Winston Smith may be one of the most plagiarized artists of all time; only whoever among us has never scrawled the iconic "DK" logo he created for the Dead Kennedys onto a binder or jean jacket may cast the first stone. Every few months he opens his studio, what he calls a "picturesque old joint that used to be a speakeasy," and hosts an exhibit. Next up: "First Impressions," prints by Gee Vaucher, with additional pieces by Smith.
Vaucher was a member of seminal punk band Crass, and created much of its artwork in the '70s and '80s. "She's an underground legend in the punk rock world, but if punk had never come around, she'd still be a renowned artist," Smith says. "She has such a great understanding of how we absorb things visually, and also quite strong opinions about the world. And her opinions are made manifest in her artwork." This includes Great Scott, a riff on Sir Peter Scott's idyllic waterfowl paintings into which she has interjected; and Our Father, where hands pressed together in prayer bear what appears to be the Pope's Piscatory Ring along with assorted bling and a smoldering Perfecto cigar. And in Shoot by Numbers, a young man aims an assault rifle at two children. Vaucher is known for her hyper-realistic style, so here the paint daubs' lack of detail suggest the "color by numbers" ease of acquiring a gun in the United States. This one-night show kicks off a whirlwind tour including stops at the Anarchist Book Fair, Emerald Tablet, and City Lights Bookshop.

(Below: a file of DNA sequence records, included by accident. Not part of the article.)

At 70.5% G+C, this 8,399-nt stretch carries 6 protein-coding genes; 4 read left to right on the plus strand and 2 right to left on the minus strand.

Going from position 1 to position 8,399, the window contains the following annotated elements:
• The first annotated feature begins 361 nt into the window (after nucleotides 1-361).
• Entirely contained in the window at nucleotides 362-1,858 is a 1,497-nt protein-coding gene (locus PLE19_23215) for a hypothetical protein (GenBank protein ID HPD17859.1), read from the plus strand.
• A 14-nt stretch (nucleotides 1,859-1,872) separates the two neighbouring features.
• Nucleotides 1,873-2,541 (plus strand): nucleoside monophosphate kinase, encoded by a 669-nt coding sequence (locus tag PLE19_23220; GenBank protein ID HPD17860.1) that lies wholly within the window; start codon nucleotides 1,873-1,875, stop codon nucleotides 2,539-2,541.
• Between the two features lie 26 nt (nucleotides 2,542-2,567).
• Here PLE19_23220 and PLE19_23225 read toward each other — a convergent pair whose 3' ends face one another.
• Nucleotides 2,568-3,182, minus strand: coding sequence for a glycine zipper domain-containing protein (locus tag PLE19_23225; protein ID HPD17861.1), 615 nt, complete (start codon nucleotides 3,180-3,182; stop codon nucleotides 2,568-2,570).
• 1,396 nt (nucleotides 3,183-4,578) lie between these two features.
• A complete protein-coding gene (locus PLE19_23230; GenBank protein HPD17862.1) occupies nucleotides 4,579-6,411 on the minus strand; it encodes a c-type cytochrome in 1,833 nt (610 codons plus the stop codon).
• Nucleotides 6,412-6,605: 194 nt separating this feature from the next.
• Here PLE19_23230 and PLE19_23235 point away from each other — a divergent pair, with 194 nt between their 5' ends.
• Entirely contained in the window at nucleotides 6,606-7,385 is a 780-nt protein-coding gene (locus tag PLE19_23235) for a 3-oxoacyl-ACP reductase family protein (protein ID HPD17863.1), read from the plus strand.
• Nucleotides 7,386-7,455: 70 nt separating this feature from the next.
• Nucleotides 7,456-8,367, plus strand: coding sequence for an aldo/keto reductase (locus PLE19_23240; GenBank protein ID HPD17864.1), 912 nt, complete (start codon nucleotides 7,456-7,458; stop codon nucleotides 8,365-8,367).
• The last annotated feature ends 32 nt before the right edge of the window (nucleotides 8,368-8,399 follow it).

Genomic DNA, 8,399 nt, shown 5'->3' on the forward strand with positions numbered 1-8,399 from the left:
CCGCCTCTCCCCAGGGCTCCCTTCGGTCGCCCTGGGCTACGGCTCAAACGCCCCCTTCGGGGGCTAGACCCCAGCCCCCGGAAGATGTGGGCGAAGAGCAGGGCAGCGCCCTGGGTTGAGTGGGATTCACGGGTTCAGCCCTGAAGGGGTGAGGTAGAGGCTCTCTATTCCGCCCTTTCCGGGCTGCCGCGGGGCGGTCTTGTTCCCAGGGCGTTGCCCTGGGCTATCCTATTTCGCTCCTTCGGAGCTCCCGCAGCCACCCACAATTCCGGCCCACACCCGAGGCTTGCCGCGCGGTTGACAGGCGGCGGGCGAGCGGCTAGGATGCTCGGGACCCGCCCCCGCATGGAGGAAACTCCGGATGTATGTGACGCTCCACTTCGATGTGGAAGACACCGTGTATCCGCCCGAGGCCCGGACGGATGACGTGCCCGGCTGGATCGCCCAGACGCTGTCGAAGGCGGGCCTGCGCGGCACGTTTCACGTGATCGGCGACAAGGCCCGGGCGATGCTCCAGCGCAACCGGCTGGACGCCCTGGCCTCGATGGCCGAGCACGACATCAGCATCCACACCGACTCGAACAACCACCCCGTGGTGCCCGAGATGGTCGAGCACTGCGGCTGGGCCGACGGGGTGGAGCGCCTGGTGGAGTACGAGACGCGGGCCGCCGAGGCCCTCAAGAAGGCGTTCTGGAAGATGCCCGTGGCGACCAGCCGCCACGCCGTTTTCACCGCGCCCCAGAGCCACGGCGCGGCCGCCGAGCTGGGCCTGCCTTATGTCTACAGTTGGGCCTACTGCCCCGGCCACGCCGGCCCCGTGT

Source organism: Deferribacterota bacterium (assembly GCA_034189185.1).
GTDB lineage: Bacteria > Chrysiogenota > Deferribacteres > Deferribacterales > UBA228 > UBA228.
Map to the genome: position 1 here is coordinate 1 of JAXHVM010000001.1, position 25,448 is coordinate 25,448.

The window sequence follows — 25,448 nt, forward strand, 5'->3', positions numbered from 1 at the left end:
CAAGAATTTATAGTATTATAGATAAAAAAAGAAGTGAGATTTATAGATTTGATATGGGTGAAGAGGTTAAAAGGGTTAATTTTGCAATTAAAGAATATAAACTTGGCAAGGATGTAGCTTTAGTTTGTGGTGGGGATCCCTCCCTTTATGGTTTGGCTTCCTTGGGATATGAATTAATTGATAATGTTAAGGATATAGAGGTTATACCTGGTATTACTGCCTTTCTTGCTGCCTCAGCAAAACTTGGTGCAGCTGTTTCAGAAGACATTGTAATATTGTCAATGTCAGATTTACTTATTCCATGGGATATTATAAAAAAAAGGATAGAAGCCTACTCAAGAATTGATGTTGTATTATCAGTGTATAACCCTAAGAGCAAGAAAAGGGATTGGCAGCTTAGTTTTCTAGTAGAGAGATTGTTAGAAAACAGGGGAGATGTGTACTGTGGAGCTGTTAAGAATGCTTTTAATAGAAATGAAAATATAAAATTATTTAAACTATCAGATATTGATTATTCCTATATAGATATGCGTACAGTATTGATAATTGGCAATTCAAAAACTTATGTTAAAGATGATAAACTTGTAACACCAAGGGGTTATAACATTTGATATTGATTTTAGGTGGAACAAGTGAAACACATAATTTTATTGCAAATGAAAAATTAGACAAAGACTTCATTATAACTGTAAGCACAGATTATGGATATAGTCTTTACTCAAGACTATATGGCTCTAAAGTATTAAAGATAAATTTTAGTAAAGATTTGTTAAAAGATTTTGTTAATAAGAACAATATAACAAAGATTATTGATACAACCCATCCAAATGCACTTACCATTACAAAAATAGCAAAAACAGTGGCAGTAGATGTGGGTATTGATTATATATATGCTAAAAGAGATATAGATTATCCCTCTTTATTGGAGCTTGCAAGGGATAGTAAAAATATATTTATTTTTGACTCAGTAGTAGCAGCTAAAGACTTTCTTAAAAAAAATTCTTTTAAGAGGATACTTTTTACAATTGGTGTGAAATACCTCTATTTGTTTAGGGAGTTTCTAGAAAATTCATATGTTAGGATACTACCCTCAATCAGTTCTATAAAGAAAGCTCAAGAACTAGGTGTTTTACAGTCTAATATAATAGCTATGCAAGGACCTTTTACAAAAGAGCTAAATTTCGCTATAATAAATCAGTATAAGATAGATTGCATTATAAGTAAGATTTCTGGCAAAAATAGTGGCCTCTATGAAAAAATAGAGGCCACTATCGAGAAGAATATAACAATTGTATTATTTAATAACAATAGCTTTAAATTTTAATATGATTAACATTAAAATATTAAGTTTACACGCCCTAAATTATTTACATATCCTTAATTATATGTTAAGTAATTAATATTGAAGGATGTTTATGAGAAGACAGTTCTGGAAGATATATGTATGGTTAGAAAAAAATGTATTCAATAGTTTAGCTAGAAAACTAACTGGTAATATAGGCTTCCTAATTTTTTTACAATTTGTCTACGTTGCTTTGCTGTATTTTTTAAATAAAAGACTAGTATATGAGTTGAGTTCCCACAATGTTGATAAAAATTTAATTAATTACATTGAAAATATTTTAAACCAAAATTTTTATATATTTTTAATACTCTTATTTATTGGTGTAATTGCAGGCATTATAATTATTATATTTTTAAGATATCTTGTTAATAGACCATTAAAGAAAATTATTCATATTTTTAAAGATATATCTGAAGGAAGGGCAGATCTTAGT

"First Impressions" starts at 7 p.m. at Grant's Tomb, 50-A Bannam Place, S.F. Admission is free; winstonsmith.com.